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BROTHER MICHAEL MUHAMMAD. OVERCOMING ALL OBSTACLES. FROM DRUG ADDICTION TO SUCCESS.

Updated: Feb 12, 2023

Story By Brother LeVon X

What is an addiction?


Definition of addiction : "a compulsive, chronic, physiological or psychological need for a habit-forming substance, behavior, or activity having harmful physical, psychological, or social effects and typically causing well-defined symptoms (such as anxiety, irritability, tremors, or nausea) upon withdrawal or abstinence : the state of being addicted" -merriam-webster dictionary-


According to wallethub.com Drug abuse has a long and storied history in the United States, since 1971 under the Nixon administration.


Brother Michael has overcome difficult odds during the heavy drug traffic in Washington DC.


This plague of drugs hit many of our communities across the nation. Crack was easily available. Because of the availability crack cocaine was a drug that made it easy to be an addict. The crack era was responsible for braking up families and destroyed lives which includes dismantling the Black community.

Brother Michael shares in his book “Walking the road to recovery 9 steps in Motion” how he overcame drugs through the help of his family friends and his faith in God. It was through Union Temple a church his mother was a member of for 40 years in Washington DC under the leadership of Rev. Willie Wilson, that he began his transformation and started seeking his way out of drug addiction.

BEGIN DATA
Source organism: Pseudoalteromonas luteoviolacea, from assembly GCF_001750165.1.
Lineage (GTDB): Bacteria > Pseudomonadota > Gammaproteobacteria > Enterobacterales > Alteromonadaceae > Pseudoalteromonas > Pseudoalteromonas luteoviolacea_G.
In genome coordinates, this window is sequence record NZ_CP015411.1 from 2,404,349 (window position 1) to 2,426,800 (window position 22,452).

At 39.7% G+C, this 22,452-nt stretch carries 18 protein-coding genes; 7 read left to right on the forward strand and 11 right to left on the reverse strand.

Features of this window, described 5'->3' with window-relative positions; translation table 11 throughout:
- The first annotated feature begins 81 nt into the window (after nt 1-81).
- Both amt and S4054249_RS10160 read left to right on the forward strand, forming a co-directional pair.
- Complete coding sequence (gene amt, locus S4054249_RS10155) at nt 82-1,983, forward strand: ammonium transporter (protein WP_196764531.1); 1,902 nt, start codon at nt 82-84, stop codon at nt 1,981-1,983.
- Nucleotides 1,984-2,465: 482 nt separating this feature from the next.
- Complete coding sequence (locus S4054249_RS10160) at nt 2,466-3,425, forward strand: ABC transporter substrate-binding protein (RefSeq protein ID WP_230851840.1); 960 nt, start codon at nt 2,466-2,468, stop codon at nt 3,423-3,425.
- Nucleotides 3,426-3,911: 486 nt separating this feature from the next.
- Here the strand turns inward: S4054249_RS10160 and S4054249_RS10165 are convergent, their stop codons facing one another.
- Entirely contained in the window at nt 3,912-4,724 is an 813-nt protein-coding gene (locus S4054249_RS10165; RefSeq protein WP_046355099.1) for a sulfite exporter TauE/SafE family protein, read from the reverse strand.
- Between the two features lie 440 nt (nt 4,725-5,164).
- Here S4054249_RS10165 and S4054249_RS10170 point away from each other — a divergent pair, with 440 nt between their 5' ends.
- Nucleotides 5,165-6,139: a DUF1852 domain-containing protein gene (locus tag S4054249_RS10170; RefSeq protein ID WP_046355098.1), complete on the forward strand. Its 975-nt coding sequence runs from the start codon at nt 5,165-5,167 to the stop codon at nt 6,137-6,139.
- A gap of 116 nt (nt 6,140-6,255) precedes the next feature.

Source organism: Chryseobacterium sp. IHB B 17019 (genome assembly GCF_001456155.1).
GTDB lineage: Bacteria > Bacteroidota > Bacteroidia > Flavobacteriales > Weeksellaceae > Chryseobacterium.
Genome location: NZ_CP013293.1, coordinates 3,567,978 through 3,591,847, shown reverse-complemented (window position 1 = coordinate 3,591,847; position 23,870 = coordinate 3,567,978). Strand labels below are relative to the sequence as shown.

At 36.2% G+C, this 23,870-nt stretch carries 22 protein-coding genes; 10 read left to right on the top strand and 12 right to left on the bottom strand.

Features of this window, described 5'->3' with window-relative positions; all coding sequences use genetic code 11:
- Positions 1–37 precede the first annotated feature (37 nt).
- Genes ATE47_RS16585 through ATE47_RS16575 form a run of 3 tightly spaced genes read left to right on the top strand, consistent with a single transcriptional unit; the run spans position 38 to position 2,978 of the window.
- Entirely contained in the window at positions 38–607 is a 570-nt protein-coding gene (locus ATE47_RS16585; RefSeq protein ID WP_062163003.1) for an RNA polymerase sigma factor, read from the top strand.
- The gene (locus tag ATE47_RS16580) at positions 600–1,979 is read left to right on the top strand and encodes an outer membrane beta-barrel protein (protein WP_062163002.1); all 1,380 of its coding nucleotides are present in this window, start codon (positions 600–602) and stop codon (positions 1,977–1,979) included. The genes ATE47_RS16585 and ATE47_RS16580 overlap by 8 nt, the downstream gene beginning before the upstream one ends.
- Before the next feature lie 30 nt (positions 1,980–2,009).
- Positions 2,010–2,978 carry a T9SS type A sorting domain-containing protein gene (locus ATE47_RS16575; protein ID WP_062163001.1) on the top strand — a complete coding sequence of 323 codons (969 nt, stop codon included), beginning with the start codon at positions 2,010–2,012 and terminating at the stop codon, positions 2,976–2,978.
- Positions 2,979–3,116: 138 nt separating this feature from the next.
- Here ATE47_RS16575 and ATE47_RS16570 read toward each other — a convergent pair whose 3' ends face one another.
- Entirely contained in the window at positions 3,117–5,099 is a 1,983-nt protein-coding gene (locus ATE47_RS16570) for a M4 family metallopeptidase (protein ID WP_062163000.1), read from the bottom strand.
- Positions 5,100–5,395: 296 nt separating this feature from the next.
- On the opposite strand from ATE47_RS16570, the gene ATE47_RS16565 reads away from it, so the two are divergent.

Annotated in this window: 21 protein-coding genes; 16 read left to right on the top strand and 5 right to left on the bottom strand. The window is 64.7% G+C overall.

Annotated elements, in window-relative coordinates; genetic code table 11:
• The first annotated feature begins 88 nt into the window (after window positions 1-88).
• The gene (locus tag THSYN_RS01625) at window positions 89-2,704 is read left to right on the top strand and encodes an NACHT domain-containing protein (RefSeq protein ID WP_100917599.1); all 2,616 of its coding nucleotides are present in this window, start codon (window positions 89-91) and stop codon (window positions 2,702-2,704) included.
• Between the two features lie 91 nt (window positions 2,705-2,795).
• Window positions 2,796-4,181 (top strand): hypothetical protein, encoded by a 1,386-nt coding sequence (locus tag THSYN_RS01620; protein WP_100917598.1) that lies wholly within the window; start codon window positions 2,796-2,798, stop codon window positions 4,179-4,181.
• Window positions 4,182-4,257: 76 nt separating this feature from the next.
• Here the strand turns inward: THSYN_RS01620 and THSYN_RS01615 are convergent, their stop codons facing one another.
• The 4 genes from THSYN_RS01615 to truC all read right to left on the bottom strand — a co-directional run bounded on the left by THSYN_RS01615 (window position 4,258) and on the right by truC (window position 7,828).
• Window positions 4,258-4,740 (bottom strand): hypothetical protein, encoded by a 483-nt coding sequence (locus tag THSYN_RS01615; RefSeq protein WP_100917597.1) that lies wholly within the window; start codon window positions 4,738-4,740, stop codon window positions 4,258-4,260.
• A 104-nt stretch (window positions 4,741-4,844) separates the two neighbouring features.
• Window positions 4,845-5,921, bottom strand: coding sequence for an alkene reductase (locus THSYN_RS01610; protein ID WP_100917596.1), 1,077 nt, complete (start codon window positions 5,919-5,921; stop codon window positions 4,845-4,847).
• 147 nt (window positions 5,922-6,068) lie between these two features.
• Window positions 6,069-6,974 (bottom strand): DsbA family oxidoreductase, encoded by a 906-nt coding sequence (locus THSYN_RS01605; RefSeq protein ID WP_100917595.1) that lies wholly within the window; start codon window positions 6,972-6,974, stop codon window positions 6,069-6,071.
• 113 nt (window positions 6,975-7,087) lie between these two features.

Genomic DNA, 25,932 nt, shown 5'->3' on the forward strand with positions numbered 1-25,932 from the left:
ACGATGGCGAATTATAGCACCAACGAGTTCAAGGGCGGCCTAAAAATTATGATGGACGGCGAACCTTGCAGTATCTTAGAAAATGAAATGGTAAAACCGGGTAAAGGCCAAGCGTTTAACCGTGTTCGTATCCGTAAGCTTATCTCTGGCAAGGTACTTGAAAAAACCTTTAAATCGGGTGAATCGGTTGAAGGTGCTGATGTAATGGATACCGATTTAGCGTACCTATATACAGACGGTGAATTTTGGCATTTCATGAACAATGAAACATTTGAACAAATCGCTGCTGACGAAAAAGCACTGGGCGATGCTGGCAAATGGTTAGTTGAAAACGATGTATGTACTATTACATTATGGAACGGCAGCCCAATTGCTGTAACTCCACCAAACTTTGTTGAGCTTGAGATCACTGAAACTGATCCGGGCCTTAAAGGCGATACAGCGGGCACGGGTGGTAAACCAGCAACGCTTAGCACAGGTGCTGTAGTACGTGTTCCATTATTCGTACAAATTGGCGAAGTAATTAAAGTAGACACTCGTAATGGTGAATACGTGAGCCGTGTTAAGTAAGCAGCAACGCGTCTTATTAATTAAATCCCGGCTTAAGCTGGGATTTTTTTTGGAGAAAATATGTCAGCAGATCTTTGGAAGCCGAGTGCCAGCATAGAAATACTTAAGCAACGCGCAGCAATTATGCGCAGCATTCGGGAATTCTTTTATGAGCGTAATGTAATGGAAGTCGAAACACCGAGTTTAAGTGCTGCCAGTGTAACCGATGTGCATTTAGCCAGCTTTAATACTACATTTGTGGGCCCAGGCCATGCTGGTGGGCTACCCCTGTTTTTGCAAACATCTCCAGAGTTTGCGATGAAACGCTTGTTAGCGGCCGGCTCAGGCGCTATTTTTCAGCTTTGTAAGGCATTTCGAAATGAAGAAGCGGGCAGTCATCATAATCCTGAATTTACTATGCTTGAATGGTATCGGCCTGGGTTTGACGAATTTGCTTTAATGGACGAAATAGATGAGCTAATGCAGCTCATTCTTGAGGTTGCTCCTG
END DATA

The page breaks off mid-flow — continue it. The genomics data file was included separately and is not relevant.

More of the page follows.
He was also influence by the Nation of Islam under the leadership of The Honorable Minister Louis Farrakhan. The Nation of Islam was the fine tune and military structure that gave Brother Michael the discipline needed to overcome drug addiction. https://www.amazon.com/dp/B08RH7MKXQ/ref=rdr_ext_tmb


Excerpts from the message of the same name delivered by the Honorable Minister Louis Farrakhan on Sunday, November 3, 1996 at Mosque Maryam in Chicago, Illinois. www.finalcall.com


Who is to blame for the spread of crack cocaine in our communities?

"My dear brothers and sisters, if you notice from the beginning of the 1980s when “crack” started, you heard about “The Bloods and The Crips”; and you in Chicago already knew that Chicago had many gangs—but crack was not here. Mayor Daley and city administrators did not want it here in Chicago because they knew crack had devastated all the cities, only adding to the problems of the cities. But notice at the time the Republicans who were crying “law and order”: All the candidates that ran for political office had to talk about what? “Law and order” and “crime.” And when they talk about law and order, and crime, who do you think the public is thinking about? "


Black men.

"They said, “We must have law and order, we must have tough laws. Crime is on the increase”—and all of us suffering from robberies, carjacking, all of these things, we said, “Yes! Yes, we need tough laws! Put them in jail.” And the White people said, “Good … They’re all in agreement! ‘Three strikes’ and you’re in for life.”


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